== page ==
Rubies are a rare and luxurious rock that has made its way onto the jewelry market and into pop culture (ex. Wizard of Oz, Pokemon, Steven Universe, etc.), and just looks fabulous in general. Their red color makes excellent high-end jewelry (especially when paired with a classic yellow gold) and makes any wearer look like a million bucks, and the stone can be worth more. Not only do rubies have a rich color, but they also have a rich history and scientific background.
1. Warriors of Burma carried rubies for invincibility
As one would expect, the Gemological Institute of America (GIA) is no stranger to the ruby or the legends behind it. Red commonly represents blood or passion, but some folks believe the gem induces quite the opposite. The GIA’s section on ruby history states that Indian people once thought that possessing a ruby granted its holder a truce with any adversary. This is the reason warriors in Burma––a region known today as Myanmar––used rubies while fighting. To maximize the gem’s peaceful properties, they placed them in their skin. A battle practice like this can cost incredible pain, but rubies themselves can cost a fortune.
2. Rubies are one of the most expensive colored gems (in the form of red beryl)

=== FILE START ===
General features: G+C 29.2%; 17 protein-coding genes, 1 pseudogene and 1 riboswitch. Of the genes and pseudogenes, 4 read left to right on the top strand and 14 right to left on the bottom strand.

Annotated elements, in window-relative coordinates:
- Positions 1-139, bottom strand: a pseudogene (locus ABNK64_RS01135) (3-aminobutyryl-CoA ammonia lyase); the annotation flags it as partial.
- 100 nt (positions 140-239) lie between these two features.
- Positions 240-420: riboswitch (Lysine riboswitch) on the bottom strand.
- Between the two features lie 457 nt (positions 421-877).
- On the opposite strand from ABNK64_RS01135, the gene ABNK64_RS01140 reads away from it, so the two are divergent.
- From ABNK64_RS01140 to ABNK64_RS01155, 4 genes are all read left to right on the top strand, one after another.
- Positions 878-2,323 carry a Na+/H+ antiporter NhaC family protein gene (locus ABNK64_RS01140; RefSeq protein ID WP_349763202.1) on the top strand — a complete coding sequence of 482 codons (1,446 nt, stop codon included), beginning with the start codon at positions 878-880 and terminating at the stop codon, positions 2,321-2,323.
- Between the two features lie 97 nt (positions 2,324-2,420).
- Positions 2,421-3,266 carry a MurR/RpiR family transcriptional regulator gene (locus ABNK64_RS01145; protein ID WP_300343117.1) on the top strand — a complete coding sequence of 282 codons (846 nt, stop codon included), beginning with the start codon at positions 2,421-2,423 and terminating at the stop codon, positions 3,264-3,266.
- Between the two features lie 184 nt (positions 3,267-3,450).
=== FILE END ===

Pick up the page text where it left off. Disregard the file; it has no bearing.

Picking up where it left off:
The Pearl Source estimates red beryl at a whopping ten grand a carat. In addition to the high price, red beryls are also in the same family as emeralds (also known as green beryl), which are around three hundred grand a carat. A news story from The Telegraph reports that the most expensive ruby cost $14,165,000. These jewels are difficult to find and have some similarities to diamonds, yet another rare stone.
3. Rubies are the second hardest gem
Diamonds are the first hardest gem. The International Gem Society (IGS) reports that diamonds have a hardness rating of ten on the Mohs Hardness Scale, while rubies score a nine. Another fun fact the IGS gives is that stones of the same hardness will not scratch each other. However, they can scratch any softer gem. Rubies cannot scratch a diamond, but it can damage any other rock with a lower Mohs score. Rubies are harder than almost anything, but they have some things in common with other rocks
4. The only difference between ruby and sapphire is color
The IGS backs us up here again! They say rubies and sapphires differ in no way other than color, and that both sapphires and rubies are in category of corundum, which comes in many colors. The red ones are called rubies and all other hues fall under sapphire. Rubies can also be a purplish or brownish color, but all of them will have noticeable red tints. Sometimes they come in a pinkish shade.
Rubies are deep red and deeply fascinating. Not only are they scientifically intriguing, but they are also historically compelling. Even if you’re uninterested in science or history, these gorgeous gems still command the attention of any viewer. Also, they are available on our online shop.